Judaism exhorts us to learn from one another

Consider this by By Rabbi EMMA GOTTLIEB

Lately, I’ve had all too much occasion to see what happens when we don’t talk to one another. We make assumptions. We limit our understanding of other ways of thinking. We risk rooting ourselves too deeply in our own, sometimes erroneous, perspectives. When we take the time to speak directly to one another, we can’t help but to learn. We find ourselves saying things like, “Oh! I had assumed you believed X but now I’m realising you actually believe Y!” Or, “Wow, hearing you speak about this has opened my mind to a different way of thinking about it.” Or, “That’s interesting. I had never heard that before!” 

Not only is learning from one another a good general practice, but it’s actually a Jewish imperative. The tradition of learning in chevrutah – in partnership – is encouraged by Jewish tradition exactly because it ensures that we are able to take our understanding of a text or idea beyond the limitations of our own knowledge, perspective and experience, by including and incorporating at least one other person’s knowledge, perspective and experience into our consideration, reflection and learning.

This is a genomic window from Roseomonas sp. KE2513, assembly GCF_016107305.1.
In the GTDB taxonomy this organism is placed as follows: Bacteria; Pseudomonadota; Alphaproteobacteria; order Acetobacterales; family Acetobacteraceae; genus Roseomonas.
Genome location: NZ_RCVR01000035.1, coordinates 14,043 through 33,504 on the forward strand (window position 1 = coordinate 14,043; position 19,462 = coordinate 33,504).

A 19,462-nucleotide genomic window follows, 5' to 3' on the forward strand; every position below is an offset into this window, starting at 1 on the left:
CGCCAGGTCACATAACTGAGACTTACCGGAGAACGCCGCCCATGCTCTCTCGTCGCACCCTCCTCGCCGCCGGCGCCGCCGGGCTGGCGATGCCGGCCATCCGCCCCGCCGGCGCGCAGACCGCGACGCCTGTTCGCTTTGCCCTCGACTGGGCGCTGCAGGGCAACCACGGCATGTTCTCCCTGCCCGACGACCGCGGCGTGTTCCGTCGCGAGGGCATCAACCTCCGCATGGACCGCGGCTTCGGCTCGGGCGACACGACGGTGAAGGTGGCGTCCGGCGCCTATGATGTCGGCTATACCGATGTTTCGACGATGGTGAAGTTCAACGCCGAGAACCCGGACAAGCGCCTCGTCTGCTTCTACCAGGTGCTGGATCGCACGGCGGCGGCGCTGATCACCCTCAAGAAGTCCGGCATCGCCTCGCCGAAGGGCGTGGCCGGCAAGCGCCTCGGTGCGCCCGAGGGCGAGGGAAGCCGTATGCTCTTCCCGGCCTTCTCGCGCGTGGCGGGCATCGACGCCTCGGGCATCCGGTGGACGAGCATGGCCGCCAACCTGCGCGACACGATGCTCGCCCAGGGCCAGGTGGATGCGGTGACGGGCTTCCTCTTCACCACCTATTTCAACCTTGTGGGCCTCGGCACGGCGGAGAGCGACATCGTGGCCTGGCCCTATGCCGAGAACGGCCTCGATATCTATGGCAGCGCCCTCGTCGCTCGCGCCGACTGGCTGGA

Some of the earliest Jewish references to learning in groups or in pairs come from the Talmud, which itself asserts that Torah can only be acquired in a group (chavurah) (BT Berakhot 63b). Elsewhere (BT Ta’anit 7a) it teaches, “Two scholars, through discussion and debate, help to sharpen each other’s insight into the text”. Later on, the same tractate (Ta’anit 23a), gives us the powerful statement, “Give me chavrutah or give me death.” 

The rabbis seem to be insinuating that learning with and from one another is vital to a healthy and successful life. They may even be pointing to the dangers of not learning from and with one another. 

As I am writing this, we are preparing to receive Torah together and anew on the festival of Shavuot, and to celebrate with gratitude the revelations from the time of Matan Torah, the giving of Torah, until today. As we are living in particularly tumultuous and fractious times, the idea that Torah (learning) can only come to us in groups, is particularly powerful. Our tradition implores us not to separate from one another and build walls of misunderstanding between us, but rather to do the sacred and sometimes difficult work of sitting down together, listening, and opening ourselves up to what we don’t already know.

Temple Israel www.templeisrael.co.za

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